COLUMBIA, Mo.– In the war between waterhemp and producers, waterhemp is winning, says a University of Missouri Extension state weed scientist.
“As I drive around, I’d have to say that we’re not there yet,” said Kevin Bradley, who discussed waterhemp at the recent MU Crop Management Conference in Columbia. “I think we are doing better, but waterhemp is our driver weed. We pretty much make every decision on that one weed.”
Bradley, who is also an associate professor of plant sciences in the MU College of Agriculture, Food and Natural Resources, says the problems with waterhemp go far beyond glyphosate resistance.
“If you’ve just got glyphosate-resistant waterhemp, you should consider yourself lucky,” Bradley said. “We’re seeing waterhemp with multiple resistance to all the other herbicides that we would use to control glyphosate-resistant waterhemp, so we have fewer options and it is much more costly to control.”
A different mindset when it comes to weed control is needed, Bradley says. Producers can no longer rely on the simplicity of a glyphosate system.
“It was simple, it was easy, it controlled everything, and now that is just simply not the case at all,” he said. “As I look into the future, we’re going to get more complex with our weed management. It is not going to get simpler.”
Controlling waterhemp will require more proactive management, spraying much smaller weeds, and rotating to herbicides with different modes of action.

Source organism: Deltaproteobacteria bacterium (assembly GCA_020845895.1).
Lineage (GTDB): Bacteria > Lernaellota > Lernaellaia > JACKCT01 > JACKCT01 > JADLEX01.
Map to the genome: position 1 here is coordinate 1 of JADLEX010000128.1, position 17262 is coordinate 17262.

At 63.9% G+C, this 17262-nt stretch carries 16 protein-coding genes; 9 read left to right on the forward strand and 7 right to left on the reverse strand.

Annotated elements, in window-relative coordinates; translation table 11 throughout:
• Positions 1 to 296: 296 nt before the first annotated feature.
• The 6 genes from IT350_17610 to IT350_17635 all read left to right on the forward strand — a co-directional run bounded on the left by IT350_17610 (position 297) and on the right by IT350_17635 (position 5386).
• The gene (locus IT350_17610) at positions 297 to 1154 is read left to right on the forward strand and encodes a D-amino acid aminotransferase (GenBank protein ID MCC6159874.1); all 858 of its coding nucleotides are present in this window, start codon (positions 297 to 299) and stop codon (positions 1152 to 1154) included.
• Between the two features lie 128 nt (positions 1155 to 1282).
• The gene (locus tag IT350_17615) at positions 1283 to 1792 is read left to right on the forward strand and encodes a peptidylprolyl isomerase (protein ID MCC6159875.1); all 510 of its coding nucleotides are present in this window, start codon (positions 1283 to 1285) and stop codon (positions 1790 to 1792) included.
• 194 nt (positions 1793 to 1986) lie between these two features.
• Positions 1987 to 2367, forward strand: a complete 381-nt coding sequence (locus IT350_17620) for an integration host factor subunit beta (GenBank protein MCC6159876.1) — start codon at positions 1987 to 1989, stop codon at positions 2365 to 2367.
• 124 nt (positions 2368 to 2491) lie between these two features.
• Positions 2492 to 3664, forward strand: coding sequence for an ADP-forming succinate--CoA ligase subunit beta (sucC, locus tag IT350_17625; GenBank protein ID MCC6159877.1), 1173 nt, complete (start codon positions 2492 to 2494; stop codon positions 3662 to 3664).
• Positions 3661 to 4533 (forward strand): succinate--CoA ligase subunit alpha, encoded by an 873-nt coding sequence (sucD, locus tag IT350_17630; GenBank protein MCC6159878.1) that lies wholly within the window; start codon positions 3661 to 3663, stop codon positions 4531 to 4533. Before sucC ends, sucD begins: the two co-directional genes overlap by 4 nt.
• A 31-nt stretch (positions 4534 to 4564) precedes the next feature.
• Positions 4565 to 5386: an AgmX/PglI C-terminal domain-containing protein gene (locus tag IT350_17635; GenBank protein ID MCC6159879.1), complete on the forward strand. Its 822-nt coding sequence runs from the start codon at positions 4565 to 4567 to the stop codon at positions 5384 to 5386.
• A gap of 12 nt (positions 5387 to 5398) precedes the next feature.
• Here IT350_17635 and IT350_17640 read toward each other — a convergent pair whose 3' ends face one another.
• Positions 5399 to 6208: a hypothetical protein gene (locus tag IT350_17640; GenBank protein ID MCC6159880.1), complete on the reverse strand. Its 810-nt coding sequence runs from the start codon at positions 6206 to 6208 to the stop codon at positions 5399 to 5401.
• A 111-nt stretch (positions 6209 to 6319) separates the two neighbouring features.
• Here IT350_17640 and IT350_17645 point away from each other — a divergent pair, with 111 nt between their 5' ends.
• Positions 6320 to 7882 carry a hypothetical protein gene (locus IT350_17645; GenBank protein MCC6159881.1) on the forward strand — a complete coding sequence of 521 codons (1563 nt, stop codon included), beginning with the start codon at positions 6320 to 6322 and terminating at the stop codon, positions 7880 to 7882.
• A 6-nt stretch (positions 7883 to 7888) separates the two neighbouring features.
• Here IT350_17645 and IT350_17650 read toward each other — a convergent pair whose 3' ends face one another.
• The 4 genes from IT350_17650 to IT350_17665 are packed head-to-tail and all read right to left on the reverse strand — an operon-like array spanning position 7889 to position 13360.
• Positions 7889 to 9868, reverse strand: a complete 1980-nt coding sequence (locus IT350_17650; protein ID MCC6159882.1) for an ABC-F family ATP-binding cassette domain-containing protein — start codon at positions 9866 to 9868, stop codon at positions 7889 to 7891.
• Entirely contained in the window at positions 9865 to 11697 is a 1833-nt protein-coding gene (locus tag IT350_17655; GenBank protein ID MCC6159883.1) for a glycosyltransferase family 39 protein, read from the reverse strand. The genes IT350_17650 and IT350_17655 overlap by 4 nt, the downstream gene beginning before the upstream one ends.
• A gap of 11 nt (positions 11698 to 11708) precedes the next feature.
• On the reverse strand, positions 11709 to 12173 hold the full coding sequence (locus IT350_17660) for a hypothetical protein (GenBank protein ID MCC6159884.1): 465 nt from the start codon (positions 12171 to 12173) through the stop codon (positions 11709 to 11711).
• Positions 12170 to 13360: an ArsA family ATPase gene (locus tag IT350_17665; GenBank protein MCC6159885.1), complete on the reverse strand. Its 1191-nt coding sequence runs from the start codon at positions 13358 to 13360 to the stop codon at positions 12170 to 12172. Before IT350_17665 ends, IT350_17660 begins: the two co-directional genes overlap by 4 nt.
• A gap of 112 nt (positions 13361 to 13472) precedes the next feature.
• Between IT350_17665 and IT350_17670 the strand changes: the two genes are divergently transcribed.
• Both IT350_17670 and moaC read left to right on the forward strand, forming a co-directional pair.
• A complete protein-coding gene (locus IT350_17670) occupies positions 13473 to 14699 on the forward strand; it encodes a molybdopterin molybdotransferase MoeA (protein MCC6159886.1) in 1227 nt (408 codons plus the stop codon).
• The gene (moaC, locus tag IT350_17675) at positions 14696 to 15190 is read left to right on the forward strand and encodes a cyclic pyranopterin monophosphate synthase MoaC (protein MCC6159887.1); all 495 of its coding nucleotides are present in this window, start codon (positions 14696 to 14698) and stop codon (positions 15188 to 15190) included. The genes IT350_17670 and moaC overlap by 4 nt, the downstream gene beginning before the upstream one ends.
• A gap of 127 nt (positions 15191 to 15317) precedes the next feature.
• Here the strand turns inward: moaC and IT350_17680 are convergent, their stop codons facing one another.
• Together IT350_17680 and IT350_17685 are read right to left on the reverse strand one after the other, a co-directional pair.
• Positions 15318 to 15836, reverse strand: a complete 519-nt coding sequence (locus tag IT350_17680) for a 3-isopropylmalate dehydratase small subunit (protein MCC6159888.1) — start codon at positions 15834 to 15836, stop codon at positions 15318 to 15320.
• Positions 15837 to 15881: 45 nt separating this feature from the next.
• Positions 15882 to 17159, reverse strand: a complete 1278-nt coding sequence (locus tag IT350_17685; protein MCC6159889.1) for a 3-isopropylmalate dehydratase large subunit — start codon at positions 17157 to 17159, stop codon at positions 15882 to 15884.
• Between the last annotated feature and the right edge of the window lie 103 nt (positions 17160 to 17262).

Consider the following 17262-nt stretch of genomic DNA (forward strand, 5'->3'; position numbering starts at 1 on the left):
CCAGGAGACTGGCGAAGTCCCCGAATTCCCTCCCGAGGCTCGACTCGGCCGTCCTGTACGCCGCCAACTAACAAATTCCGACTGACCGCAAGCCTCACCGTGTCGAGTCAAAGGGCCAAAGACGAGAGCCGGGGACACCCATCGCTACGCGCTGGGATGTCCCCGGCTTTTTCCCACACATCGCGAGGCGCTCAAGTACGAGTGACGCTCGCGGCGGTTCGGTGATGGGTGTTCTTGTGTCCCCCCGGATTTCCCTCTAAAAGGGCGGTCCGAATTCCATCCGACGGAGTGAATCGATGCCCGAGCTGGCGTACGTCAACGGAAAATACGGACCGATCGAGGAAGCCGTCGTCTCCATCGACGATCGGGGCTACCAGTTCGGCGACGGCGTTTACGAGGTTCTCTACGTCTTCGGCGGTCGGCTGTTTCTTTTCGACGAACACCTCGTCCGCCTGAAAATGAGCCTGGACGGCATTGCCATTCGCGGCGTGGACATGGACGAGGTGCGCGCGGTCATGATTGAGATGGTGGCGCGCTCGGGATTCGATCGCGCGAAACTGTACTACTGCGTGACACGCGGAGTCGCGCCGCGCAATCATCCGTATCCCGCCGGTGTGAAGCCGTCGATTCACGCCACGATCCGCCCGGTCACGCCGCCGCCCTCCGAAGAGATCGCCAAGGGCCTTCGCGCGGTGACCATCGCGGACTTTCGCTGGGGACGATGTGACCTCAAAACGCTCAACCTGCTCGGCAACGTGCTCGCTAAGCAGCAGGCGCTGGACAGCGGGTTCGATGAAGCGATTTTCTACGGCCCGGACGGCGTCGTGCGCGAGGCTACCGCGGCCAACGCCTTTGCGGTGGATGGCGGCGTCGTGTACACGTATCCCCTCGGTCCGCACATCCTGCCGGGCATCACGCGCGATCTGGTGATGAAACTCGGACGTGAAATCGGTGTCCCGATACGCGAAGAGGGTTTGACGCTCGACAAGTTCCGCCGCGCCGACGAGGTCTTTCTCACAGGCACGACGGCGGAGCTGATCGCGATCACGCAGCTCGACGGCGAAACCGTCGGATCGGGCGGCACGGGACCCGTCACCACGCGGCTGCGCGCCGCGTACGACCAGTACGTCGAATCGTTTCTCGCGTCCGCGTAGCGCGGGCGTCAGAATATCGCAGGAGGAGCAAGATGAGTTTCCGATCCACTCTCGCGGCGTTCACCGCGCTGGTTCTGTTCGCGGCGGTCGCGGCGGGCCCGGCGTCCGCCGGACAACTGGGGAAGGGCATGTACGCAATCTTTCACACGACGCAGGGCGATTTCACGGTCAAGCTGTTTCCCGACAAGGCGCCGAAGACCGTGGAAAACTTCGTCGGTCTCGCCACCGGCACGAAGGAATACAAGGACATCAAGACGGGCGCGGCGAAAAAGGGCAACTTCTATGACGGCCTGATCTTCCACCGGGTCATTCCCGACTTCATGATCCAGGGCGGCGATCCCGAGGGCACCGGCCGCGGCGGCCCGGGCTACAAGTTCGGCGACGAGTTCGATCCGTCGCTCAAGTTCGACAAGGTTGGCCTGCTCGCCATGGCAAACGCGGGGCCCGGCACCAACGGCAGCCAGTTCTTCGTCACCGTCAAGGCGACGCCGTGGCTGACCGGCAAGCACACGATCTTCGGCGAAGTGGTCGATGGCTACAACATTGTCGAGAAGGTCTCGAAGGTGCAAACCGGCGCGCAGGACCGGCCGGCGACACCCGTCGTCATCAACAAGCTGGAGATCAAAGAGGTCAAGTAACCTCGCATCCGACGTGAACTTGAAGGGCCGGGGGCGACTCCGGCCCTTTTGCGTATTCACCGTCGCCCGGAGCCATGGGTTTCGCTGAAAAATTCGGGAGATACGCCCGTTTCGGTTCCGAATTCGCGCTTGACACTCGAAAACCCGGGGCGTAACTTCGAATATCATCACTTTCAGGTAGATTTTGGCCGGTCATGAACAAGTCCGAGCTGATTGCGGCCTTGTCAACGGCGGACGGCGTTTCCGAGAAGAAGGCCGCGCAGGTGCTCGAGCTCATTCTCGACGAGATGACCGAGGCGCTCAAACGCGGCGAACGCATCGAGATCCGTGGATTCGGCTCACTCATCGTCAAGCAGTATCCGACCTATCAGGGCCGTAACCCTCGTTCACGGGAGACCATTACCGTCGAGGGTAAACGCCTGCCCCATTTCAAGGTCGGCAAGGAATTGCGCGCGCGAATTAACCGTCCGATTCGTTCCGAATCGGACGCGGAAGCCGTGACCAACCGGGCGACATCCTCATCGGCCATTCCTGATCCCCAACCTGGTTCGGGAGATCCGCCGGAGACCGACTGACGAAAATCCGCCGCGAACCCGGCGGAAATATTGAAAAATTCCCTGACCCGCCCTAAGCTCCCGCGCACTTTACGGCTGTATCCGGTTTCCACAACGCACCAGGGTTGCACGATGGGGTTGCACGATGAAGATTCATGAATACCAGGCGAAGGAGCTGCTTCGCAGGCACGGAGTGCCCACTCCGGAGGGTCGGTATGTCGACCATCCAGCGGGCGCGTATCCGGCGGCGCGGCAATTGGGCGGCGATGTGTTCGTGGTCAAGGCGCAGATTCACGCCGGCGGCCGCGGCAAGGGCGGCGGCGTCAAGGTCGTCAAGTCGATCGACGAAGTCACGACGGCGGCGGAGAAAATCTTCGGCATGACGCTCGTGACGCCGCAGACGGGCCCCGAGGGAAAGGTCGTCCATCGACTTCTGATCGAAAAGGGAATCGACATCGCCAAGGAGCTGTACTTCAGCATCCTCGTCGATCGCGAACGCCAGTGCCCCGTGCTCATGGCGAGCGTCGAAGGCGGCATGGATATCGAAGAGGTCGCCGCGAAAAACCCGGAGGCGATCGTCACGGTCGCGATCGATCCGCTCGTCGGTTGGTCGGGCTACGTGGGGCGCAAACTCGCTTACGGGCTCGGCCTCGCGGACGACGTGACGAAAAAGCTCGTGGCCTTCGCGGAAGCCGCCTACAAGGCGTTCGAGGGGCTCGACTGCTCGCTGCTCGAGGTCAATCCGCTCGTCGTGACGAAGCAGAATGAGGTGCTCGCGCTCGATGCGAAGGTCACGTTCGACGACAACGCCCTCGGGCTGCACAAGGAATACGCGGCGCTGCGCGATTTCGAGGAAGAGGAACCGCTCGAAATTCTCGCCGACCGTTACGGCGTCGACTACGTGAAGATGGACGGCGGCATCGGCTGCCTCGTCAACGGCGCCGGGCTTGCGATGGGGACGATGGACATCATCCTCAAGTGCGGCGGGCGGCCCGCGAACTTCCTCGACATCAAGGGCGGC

Bradley says understanding the biology of waterhemp and identifying its strengths and weaknesses is important. And its strengths are formidable: Waterhemp produces on average 300,000 seeds per plant, grows an inch and a half a day during the height of the growing season, and has evolved resistance to just about every herbicide ever sprayed on it.
“We can name strengths all day long. That’s the hard part about waterhemp; it has so many things that enable it to survive,” Bradley said. “But more important are the weaknesses, and waterhemp has two as I see it.
“Number one, waterhemp seed is relatively short-lived in the soil—four or five years. If you’ve kept waterhemp from producing seed and returning seed back onto that land for four years, you are probably going to virtually eliminate waterhemp from your fields.”
The second weakness Bradley cites is that waterhemp seed does not emerge from low soil depths. He doesn’t recommend it to every grower in every place, but where appropriate, deep tillage can bury that seed and it will not come up.
“In addition to understanding the biology of waterhemp, if we can rotate to multiple modes of action I think we can really get a handle on this problem,” Bradley said.
For more information, see the MU Extension publication “Management of Glyphosate-Resistant Waterhemp in Corn and Soybean” (IPM1030), available for free download at www.extension.missouri.edu/IPM1030.
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